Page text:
Millennials are killing the car, and other lessons from the DVLA database of driving licences

See what you’re missing? Image: Getty.

For much of the late 20th century, the mark of reaching adulthood was acquiring your first car. It didn’t much matter that, at 17, its duties were mainly limited to travelling to a menial job or picking up mates to go into town – the fact that you could just get up and go to John O’Groats on a whim was part of the appeal.

But recent data released by the DVLA suggests that driving is losing its popularity among younger people. Only 538,000 licenses are held by those aged 25, who number around 900,000 in total. By comparison, 54 year olds – the most saturated year group – share 880,000 licenses among 937,000 people.

This is clearly a massive decline, and not one easily explained by the lacklustre Top Gear cast change. But what can this data tell us about Britain today, and what the future looks like?

Young people are more urban, and likely to stay that way

Millennials and Gen Z – that is, everyone under 40 – are far more likely to be in full-time education or work, and that overwhelmingly draws them to urban areas where a car is far less necessary for short journeys. Given that major public transport infrastructure also tends to cluster around cities, it makes far more economic sense for many of them to use buses, trains, and the occasional Uber than to cover fuel, insurance and parking costs on a permanent basis.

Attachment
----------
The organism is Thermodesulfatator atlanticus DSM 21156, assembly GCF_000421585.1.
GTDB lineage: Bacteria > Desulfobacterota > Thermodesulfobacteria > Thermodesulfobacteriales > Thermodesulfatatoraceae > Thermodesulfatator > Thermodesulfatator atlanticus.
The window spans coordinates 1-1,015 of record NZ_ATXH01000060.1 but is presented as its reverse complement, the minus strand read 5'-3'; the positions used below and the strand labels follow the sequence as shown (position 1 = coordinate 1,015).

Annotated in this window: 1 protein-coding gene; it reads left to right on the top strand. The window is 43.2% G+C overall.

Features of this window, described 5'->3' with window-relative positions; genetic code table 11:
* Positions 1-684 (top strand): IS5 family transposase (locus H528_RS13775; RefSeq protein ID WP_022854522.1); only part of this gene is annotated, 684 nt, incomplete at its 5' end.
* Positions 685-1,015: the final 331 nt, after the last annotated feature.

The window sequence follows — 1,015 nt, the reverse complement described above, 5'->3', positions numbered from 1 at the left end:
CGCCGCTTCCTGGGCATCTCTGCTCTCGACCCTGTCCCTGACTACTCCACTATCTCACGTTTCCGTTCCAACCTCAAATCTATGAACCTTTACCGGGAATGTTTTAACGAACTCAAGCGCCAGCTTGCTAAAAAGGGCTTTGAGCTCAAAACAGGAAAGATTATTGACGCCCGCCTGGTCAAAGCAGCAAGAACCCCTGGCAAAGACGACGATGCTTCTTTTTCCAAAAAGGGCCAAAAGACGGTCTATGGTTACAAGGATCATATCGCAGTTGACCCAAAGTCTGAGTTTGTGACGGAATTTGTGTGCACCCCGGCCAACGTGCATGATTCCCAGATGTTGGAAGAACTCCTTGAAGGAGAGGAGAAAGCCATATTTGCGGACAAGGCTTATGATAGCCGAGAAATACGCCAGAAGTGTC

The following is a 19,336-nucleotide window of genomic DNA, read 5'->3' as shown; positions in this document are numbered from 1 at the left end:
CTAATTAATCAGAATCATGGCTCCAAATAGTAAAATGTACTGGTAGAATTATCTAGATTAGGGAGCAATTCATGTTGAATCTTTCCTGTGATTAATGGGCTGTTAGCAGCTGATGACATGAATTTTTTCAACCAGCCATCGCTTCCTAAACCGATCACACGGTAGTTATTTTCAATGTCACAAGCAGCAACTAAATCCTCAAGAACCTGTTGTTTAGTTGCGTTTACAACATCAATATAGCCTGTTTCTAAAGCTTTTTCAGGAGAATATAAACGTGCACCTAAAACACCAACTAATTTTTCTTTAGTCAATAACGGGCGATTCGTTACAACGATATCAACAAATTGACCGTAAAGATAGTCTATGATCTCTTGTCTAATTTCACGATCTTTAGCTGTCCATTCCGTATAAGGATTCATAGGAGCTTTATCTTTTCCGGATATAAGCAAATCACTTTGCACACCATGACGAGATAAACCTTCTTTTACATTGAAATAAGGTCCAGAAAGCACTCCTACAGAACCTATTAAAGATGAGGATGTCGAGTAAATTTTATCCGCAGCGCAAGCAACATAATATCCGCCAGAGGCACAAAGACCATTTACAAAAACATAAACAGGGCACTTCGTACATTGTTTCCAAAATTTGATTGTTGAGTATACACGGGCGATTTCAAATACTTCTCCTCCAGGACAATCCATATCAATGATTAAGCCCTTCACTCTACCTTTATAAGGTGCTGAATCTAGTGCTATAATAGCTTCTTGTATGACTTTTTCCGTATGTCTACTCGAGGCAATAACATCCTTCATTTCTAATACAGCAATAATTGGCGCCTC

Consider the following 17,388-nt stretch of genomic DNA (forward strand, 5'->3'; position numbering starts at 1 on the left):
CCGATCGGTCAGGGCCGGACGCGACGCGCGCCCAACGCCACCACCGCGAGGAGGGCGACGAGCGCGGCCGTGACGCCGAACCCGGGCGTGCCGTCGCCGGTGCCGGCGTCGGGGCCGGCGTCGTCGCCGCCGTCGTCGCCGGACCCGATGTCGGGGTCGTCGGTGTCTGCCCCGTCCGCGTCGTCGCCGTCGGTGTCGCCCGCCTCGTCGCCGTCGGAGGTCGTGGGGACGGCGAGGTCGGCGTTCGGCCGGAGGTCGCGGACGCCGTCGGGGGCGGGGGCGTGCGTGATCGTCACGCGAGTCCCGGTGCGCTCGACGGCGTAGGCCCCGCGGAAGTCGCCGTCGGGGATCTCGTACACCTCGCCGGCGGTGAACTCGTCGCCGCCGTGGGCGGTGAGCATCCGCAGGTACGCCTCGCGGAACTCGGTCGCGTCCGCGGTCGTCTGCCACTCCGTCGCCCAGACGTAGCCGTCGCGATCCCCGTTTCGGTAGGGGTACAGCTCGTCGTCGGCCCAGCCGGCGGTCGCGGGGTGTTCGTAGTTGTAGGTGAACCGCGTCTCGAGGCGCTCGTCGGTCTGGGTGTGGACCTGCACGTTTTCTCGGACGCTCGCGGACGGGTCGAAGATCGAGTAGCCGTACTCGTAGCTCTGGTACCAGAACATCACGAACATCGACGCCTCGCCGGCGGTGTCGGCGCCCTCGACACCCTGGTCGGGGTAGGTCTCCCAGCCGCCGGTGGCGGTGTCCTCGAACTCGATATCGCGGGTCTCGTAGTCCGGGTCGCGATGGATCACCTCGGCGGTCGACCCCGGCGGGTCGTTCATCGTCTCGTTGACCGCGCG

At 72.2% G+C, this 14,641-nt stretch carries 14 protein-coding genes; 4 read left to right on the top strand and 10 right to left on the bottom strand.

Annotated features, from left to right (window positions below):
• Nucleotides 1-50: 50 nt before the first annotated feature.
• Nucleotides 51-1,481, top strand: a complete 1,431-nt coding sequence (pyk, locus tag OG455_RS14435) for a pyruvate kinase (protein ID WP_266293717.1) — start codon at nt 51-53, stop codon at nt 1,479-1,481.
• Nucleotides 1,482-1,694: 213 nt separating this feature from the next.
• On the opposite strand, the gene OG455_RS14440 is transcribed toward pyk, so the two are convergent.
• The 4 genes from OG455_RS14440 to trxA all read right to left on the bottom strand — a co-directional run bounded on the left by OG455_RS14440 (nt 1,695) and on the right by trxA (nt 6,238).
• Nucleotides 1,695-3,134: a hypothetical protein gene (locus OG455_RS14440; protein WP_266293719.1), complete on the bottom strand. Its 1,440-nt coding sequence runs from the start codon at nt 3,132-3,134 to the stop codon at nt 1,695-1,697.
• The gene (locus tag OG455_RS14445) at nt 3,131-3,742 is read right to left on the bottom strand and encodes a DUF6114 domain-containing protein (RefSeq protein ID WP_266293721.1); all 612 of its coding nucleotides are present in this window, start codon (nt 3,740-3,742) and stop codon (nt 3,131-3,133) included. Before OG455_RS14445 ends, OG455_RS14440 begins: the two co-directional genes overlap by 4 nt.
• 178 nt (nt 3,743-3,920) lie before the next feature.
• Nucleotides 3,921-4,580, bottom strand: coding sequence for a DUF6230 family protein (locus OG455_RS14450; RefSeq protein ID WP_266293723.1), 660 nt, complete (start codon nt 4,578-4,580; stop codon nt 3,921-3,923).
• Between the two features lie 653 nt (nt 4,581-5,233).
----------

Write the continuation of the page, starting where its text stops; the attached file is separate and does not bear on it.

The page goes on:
Similarly, a car is a mixed blessing for a generation used to short-term renting rather than long-term lets or property ownership – it’s useful for moving, but an additional expense which rules out city-centre living in many properties without access to parking.

The question we don’t yet know the answer to is what happens in two decades, when the non-driving generation displaces the biggest drivers as the cohort in middle age. The trend has historically been for young people to move to cities, then to migrate outwards to suburbs or countryside as they age, raise families and later retire.

But without as many cars, with rural public transport inevitably less advanced than that in urban centres, and with the age at which people have their first child increasing, it’s plausible that the younger generation will buck the trend, remaining in cities longer and accelerating the trend of urbanisation.

The Centre for Towns data on migration out of London demonstrates that this trend may already be underway. With the exception of the Home Counties and Cornwall, those leaving the capital are not leaving it for suburbs or small towns, but for other large cities – Birmingham, Bristol, Manchester, Leeds and Nottingham, to name a few.

The destination of migrants from London. Interactive version here. Source: Centre for Towns.

Our roads are about to get emptier